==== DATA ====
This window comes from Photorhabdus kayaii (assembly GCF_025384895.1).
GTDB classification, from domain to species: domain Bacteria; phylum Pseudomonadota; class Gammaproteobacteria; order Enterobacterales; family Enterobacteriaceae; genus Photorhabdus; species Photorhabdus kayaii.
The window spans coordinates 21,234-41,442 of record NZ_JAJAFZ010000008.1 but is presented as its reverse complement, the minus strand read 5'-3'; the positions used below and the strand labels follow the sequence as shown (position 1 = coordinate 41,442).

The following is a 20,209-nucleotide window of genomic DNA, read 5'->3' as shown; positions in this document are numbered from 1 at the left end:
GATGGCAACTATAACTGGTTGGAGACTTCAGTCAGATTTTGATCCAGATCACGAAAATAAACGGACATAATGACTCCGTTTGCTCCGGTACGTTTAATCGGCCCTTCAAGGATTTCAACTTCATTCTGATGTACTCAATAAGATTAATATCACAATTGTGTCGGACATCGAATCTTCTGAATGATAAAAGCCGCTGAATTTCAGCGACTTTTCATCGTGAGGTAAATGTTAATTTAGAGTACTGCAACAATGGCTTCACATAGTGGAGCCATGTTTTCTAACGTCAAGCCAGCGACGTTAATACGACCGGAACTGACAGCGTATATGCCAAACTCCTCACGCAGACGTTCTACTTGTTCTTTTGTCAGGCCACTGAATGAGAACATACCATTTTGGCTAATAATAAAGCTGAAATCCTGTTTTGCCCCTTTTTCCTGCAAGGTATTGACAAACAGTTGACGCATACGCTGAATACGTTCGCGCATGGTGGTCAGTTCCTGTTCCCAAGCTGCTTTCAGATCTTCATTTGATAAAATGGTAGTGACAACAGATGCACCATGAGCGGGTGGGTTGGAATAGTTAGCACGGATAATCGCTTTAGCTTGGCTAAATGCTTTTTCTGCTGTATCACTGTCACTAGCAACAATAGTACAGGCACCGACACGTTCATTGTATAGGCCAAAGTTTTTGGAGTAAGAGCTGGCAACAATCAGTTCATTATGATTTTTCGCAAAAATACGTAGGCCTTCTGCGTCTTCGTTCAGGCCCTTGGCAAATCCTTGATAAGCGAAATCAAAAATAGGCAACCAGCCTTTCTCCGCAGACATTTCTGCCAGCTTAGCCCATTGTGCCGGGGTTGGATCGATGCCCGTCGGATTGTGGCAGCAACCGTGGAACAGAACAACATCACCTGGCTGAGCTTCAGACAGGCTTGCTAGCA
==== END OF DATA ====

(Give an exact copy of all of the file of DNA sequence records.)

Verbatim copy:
This window comes from Photorhabdus kayaii (assembly GCF_025384895.1).
GTDB classification, from domain to species: domain Bacteria; phylum Pseudomonadota; class Gammaproteobacteria; order Enterobacterales; family Enterobacteriaceae; genus Photorhabdus; species Photorhabdus kayaii.
The window spans coordinates 21,234-41,442 of record NZ_JAJAFZ010000008.1 but is presented as its reverse complement, the minus strand read 5'-3'; the positions used below and the strand labels follow the sequence as shown (position 1 = coordinate 41,442).

The following is a 20,209-nucleotide window of genomic DNA, read 5'->3' as shown; positions in this document are numbered from 1 at the left end:
GATGGCAACTATAACTGGTTGGAGACTTCAGTCAGATTTTGATCCAGATCACGAAAATAAACGGACATAATGACTCCGTTTGCTCCGGTACGTTTAATCGGCCCTTCAAGGATTTCAACTTCATTCTGATGTACTCAATAAGATTAATATCACAATTGTGTCGGACATCGAATCTTCTGAATGATAAAAGCCGCTGAATTTCAGCGACTTTTCATCGTGAGGTAAATGTTAATTTAGAGTACTGCAACAATGGCTTCACATAGTGGAGCCATGTTTTCTAACGTCAAGCCAGCGACGTTAATACGACCGGAACTGACAGCGTATATGCCAAACTCCTCACGCAGACGTTCTACTTGTTCTTTTGTCAGGCCACTGAATGAGAACATACCATTTTGGCTAATAATAAAGCTGAAATCCTGTTTTGCCCCTTTTTCCTGCAAGGTATTGACAAACAGTTGACGCATACGCTGAATACGTTCGCGCATGGTGGTCAGTTCCTGTTCCCAAGCTGCTTTCAGATCTTCATTTGATAAAATGGTAGTGACAACAGATGCACCATGAGCGGGTGGGTTGGAATAGTTAGCACGGATAATCGCTTTAGCTTGGCTAAATGCTTTTTCTGCTGTATCACTGTCACTAGCAACAATAGTACAGGCACCGACACGTTCATTGTATAGGCCAAAGTTTTTGGAGTAAGAGCTGGCAACAATCAGTTCATTATGATTTTTCGCAAAAATACGTAGGCCTTCTGCGTCTTCGTTCAGGCCCTTGGCAAATCCTTGATAAGCGAAATCAAAAATAGGCAACCAGCCTTTCTCCGCAGACATTTCTGCCAGCTTAGCCCATTGTGCCGGGGTTGGATCGATGCCCGTCGGATTGTGGCAGCAACCGTGGAACAGAACAACATCACCTGGCTGAGCTTCAGACAGGCTTGCTAGCA